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May 4, 2018     Heritage Florida Jewish News
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May 4, 2018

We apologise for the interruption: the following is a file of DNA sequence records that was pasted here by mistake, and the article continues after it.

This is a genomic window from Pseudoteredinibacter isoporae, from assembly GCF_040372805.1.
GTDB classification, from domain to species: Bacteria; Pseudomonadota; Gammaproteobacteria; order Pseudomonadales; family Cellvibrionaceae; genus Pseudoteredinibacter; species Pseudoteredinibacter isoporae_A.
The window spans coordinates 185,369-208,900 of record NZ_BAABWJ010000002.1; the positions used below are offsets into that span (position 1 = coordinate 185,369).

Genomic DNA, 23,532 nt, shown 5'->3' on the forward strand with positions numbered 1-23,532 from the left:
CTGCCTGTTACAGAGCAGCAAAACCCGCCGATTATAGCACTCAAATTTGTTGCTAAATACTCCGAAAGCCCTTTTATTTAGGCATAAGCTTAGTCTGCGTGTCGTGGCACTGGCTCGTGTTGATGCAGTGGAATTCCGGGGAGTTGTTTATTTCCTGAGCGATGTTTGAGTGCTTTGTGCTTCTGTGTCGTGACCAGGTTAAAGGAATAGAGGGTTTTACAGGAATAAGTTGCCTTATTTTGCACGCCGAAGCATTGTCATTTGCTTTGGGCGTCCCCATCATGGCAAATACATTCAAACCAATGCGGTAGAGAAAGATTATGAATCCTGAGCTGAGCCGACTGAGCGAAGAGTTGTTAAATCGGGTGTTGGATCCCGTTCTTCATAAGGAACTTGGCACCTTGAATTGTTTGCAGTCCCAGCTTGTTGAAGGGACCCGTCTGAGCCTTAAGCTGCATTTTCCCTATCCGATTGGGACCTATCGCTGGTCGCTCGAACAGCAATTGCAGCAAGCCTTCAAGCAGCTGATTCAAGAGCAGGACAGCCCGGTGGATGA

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PAGE 12A HERITAGE FLORIDA JEWISH NEWS, MAY 4, 2018 The United Orthodox Synagogues of Houston being demolished. By Barry Gelman HOUSTON (JTA)--Over a four-day period at the end of August, Hurricane Harvey drenched this city with over 50 inches of rain, inflicting $125 billion in damages. The result of the flooding was especially devastating for the tight-knit and geographi- cally close Jewish community of Houston. Seven major Jew- ish institutions have been severely impacted by Harvey, and an estimated 2,000 Jewish families were affected by the floodwaters. United Orthodox Syn- agogues was particularly hard hit, as approximately one-third of our member households was damaged by the flood. The waters also destroyed our beautiful sanctuary, and ruined our daily and High Holidays prayer books as well as our extensive Judaica library. Our current building has been the home of our merged congregation since 1960. Harvey was only the latest in a series of floods, includ- ing in 2015 and 2016. As I write these words, the main sanctuary, executive wing and classrooms are being demolished. A room that holds memories of so many happy occasions has become a place of tears. We recently held a "fare- well" to the building and joined together one last time in our beautiful sanctuary for morning services. It was a morning of mixed emotions as many spoke about memories of growing up in our syna- gogues. Others spoke about the "end of an era," while oth- ers sat alone in small groups or alone and just cried. I shared some thoughts with the congregation: These walls brought to- gether three different congre- gations and ultimately com- bined them into one united synagogue. The seats of this sanctuary cradled generations of families grandparents, parents and their children, who came to pray here, to cry here and to rejoice here. These walls have absorbed the sounds of our prayers and the wisdom of our Torah. This room has been the setting where we offered thanksgiv- ing for our greatest triumphs and called out to God in tur- bulent times. We have expressed our greatest hopes and dreams here. Echoing off the walls of A room in United Orthodox and floors. this holy chamber is the life- time of our community the multigenerational and diverse sounds that can only be created by a community like ours. So many of us have seen our kids graduate from UOSGMS [the local Jewish Montessori preschool/kindergarten pro- gram] and RMBA [Robert M. Beren Academy, our Modern Orthodox day school] on our bimah. And how many hundreds and hundreds of lollipops have been distrib- uted up there reminding our kids that Torah, shul and community are the sweetest treats they will ever get. Yet there was also hope in the room that day. While it is simplistic and often insensi- tive to say things like "it's just a building" or "it's just stuff," the community is resolute Synagogues of Houston that was stripped of its furniture in believing that its strength derives from our members. We are facing a choice of how to rebuild our synagogue and where exactly in the neighborhood itwiltbe. These are important questions, even as we know that we are each others' most important resource. For now we will hold services and events in Freed- man Hall, a nearby building that has the advantage of being elevated. It's important that we try to save the monu- mental stained glass mural that serves as a dramatic backdrop to our bimah. Since the flood, our com- munity has seen its prayer books and library replaced, and funds have been raised to help our families recover from the devastation. The outpouring of concern, expressed by hun- dreds of volunteers coming to our neighborhood to help and provide food for flooded fami- lies for a full month after the hurricane, have been nothing short of extraordinary. One of the mostastonishing aspects of our recovery, how- ever, is how flooded families have been helping each other. Despite individual suffering and anguish, members of our community have continued to reach out to others. It is so easy (and understandable) for those suffering from loss to close in on themselves and focus only on their own challenges, of which there are many--economic, psycho- logical, social. I have not seen that. I have seen the opposite. Rabbi Barry Gelman is rabbi of United Orthodox Synagogues of Houston. Kevork Djansezian/Getty Images Alex Bregman makes a play in Game 7 of the World Series at Dodger Stadium in Los Angeles, Nov. 1, 2017. By Hillel Kuttler WEST PALM BEACH (JTA)--Sitting on a couch near his locker at the Houston Astros' spring training facil- ity here in mid-March, Alex Bregman is reflecting about an encounter his father had at the World Series last fall. It was in Los Angeles, be- tween innings of the opening game. Sam Bregman was headed for a Dodger Stadium concession stand to grab a nosh wearing his Astros j ersey with the No. 2 and his sur- name stitched on the back--a facsimile of his son's uniform. The young Bregman, a third baseman, had just slugged a home run off Dodgers ace Clayton Kershaw. A fan grabbed Sam Breg- man's arm. "Are you Alex's dad?" "I am," the elder Bregman replied. "Is he Jewish?" "Yeah." The man was a Dodger fan, but still he flashed what Sam Bregman described as "a look of great contentment" at the ballplayer's heritage. "I got such a kick out of it," Sam Bregman said in a phone interview near his home in Albuquerque, New Mexico. "It made me feel so proud." Alex Bregman's take on the encounter: "It's definitely cool to have fans around the world give their support. It keeps you motivated to know that everyone has your back." Bregman can expect to have more fans on his bandwagon, Jewish and otherwise, follow- ing a strong 2017 season and the first World Series title for the Astros--to which he con- tributed mightily He knocked in a run in each of the first five games, added a second home run, threw out a run- ner at home plate to preserve a scoreless tie in Game 4 and had the run-scoring single that ended an epic Game 5 in the 10th inning, 13-12. During the 2017 season, the former No. 2 overall draft pick out of Louisiana State averaged .284, pounded 39 doubles and 19 home runs, and stole 17 bases. Two days after the Game 7 road victory, Bregman cel- ebrated at the championship parade in Houston. Thou- sands of fans lined streets in a city still recovering from Hurricane Harvey flooding a couple of months earlier. "To see their pure joy," Bregman said, "gave me the chills." The experience capped a memorable year for Bregman that began with his playing for the U.S. team that won the World Baseball Classic title in March. Israel's squad, which fin- ished sixth overall in the WBC, had sought his ser- vices. In retrospect, he said, "I probably should've" played for Israel "because I got [just] four at-bats" playing as a backup for the Ameri- can team. Regardless of who comes calling in 2021, Bregman said, he's unlikely to participate. His Astros will start de- fending their championship on Thursday in Arlington, Texas, against the Rangers. Bregman will turn 24 the next day. "There are a lot of things I want to accomplish in this game. Winning is right there at the top," Bregman said. "We have a great team to repeat as champs." Astros manager A.J. Hinch said he expects Bregman to "build off the momentum he generated in the postseason and throughout the whole season last year." "While he's established himself as a major league player he's not even close to what he's going to be," Hinch said. He called Bregman "a true baseball rat," someone who "loves the game, loves practice, loves being around his teammates." But his mother, Jackie, will tell you that her son is more than about baseball. His foundation, AB for AUDS, provides computer tablets to children with autism and Down syndrome. Brady Columbus, a son of Breg- man's former hitting coach and Bregman's godson, is autistic. Jackie Bregman spoke of her son's kindness. "Alex is so patient with people, and I'm really, really proud of him for that," she said in a phone interview. She recalled her son de- fending elementary school classmates being bullied. And he was also on the other end: A boy made fun of Alex's pending bar mitzvah as he was leaving school to meet with the cantor, and a Chinese-American teammate on Alex's basketball squad stood up for him. The experiences, she said, "taught him what it was like to be marginalized." Years ago, the family at- tended an appearance by several players of the minor league Albuquerque Isotopes. One player was aloof. "Sam and I said to Alex, 'Don't ever be like that,' " she recalled. But Jackie Bregman also knows her son is driven to excel on the field. "He would not mince words. 'I don't just want to play baseball; I want to be the best,'" Jackie Bregman remembered her son saying. "He was determined." In junior high in Albu- querque, Bregman attended a University of New Mexico baseball camp. The Lobos' baseball coach, Ray Birming- ham, preached dedication to greatness. "Alex took that so literally that he'd hit in the batting cages until he got calluses," recalled Sam Bregman, who had grown up on the field at Robert F. Kennedy Stadium, where his late father, Stan, worked as a lawyer for the Washington Senators. It was Stan, "Grandpa Zayde," who gave his grandson a card set of Jewish baseball players. Someone else who wit- nessed that commitment was Darvin Ham, who coached the New Mexico Thunder- birds, an NBA Development League team the Bregmans owned. In postgame conversa- tions and at the Bregman home, Alex Bregman "was like a sponge" of information about the makings of athletic achievement, said Ham, now an assistant coach with the Atlanta Hawks. "He was a very good lis- tener. He took mental notes," said Ham, who considers Alex Bregman "a little brother." Bregman explained his early competitive drive. "Coach Birmingham said you have to decide," he re- called. "I woke up at 5 am. to go to the cage to school to the cage: defense and hitting. I did that every day for years, [beginning at] probably age Bregman on page 15A